Sequester / Sequestration
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The cancellation of budgetary resources pursuant to the Budget Enforcement Act of 1990. If canceled, sequestration funds will not be available for obligation or expenditure. Sequestration may occur in response to the enactment of appropriations that cause a breach in the discretionary spending limits, the enactment of revenue, direct spending legislation that causes a net increase in the deficit, or the estimation of a deficit in excess of the maximum deficit amount.
US defense budget: Sound, but sequestration “a totally different ballgame”
More than any other economic danger looming on America’s immediate horizon, including a possible break-up of the eurozone, sequestration poses the greatest single threat to American recovery in the near term. This arcane process came into force when the congressionally-mandated “super-committee,” officially known as the Joint Committee on Deficit Reduction, failed in its mission. As a result, the sequester calls for reductions in government spending totaling $1.2 trillion over the next nine years, of which $984 billion, or $109 billion annually, will be realized from across-the-board budget reductions.
[O]nce the sequester comes into effect, defense-related appropriations will have to be reduced by $55 billion annually. And these reductions will be of the sledgehammer variety: Every “program, project and activity” will be reduced by the same percentage, regardless of its relative importance to the overall enhancement of national security.
It gets worse. The sequester does not begin to bite until January 2, 2013 — that is, until the beginning of the second quarter of the upcoming fiscal year. That means that the entire $55 billion must be found from programs that had not yet been obligated during the first quarter of the fiscal year. To the extent that such commitments will have been made, the amount of funding susceptible to reductions will itself be reduced, and the percentage of reductions will accordingly increase. Finally, because President Obama is expected to exempt the military personnel accounts, which total some $141 billion, and Congress is expected to exempt the contingency-related accounts (which are the major source of funding for the war in Afghanistan), there will remain some $375 billion, from which $55 billion will have to be found, resulting in a 15 percent reduction in all other defense programs.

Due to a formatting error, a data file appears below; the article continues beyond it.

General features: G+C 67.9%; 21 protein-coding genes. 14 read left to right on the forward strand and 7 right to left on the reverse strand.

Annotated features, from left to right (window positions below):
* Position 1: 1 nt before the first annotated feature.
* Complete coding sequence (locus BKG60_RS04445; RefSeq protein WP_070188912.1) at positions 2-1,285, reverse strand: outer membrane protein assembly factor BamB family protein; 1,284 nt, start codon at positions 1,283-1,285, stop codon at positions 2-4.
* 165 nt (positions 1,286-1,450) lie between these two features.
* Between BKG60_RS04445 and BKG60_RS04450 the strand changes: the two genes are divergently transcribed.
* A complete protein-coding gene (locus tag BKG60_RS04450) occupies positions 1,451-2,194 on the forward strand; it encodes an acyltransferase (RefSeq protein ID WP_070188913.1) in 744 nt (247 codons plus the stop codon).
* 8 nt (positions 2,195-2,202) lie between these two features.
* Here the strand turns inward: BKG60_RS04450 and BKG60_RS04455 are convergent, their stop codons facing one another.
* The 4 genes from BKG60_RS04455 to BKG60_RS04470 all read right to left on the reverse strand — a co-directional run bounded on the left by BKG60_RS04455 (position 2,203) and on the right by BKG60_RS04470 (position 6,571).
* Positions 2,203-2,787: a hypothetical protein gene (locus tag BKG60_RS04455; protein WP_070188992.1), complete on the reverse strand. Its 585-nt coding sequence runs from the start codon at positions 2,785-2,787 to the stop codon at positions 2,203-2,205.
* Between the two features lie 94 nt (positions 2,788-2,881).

. . .
In addition to its impact on the government’s budget, the sequester will also trigger the WARN Act, which requires employers to give a minimum of sixty days notice to private and public sector employees whose jobs are being targeted for possible termination. Those politicians seeking re-election to national office should take note that Nov. 2, 60 days before Jan. 2, when the sequester comes into force, is just four days before election day. They may find it very uncomfortable having to explain to potentially hundreds of thousands of people who have been given WARN Act pink slips why they deserve to be returned to office after they did nothing about the sequester.
“The disaster that is sequestration,” by Dov S. Zakheim, Foreign Policy, June 11, 2012
The Truth about Sequestration
- Public Debt / Debt Ceiling / Debt Limit (CongressionalGlossary.com)
- Budget Deficit / Budget Surplus (CongressionalGlossary.com)
- “Budget sequestration would be a dagger to defense,” by Robert Samuelson, The Washington Post, March 2, 2012
- “sequestration budget” – Google search
- “The Congressional Budget Process: A Brief Overview,” CRS Report RS20095 (12-page PDF)
- “Budget ‘Sequestration’ and Selected Program Exemptions and Special Rules,” CRS Report R42050 (31-page PDF)
- “The Sequestration Process,” CRS Report RL30363 (27-page PDF)
- “The Budget Control Act of 2011: Budgetary Effects of Proposals to Replace the FY2013 Sequester,” CRS Report R42675 (15-page PDF)
- “Techniques for Preventing a Budget Sequester,” CRS Report RL31155 (24-page PDF)
- Congressional Operations Briefing – Capitol Hill Workshop
- Drafting Federal Legislation and Amendments
- Writing for Government and Business: Critical Thinking and Writing
- Custom, On-Site Training
- Congressional Operations Poster, with Federal Budget Process Flowchart
- Federal Budgeting, a Five-Course series on CD
- Congress, the Legislative Process, and the Fundamentals of Lawmaking Series, a Nine-Course series on CD
The Federal Budget Process 2E
Citizen’s Handbook to Influencing Elected Officials: A Guide for Citizen Lobbyists and Grassroots Advocates
CongressionalGlossary.com, from TheCapitol.Net
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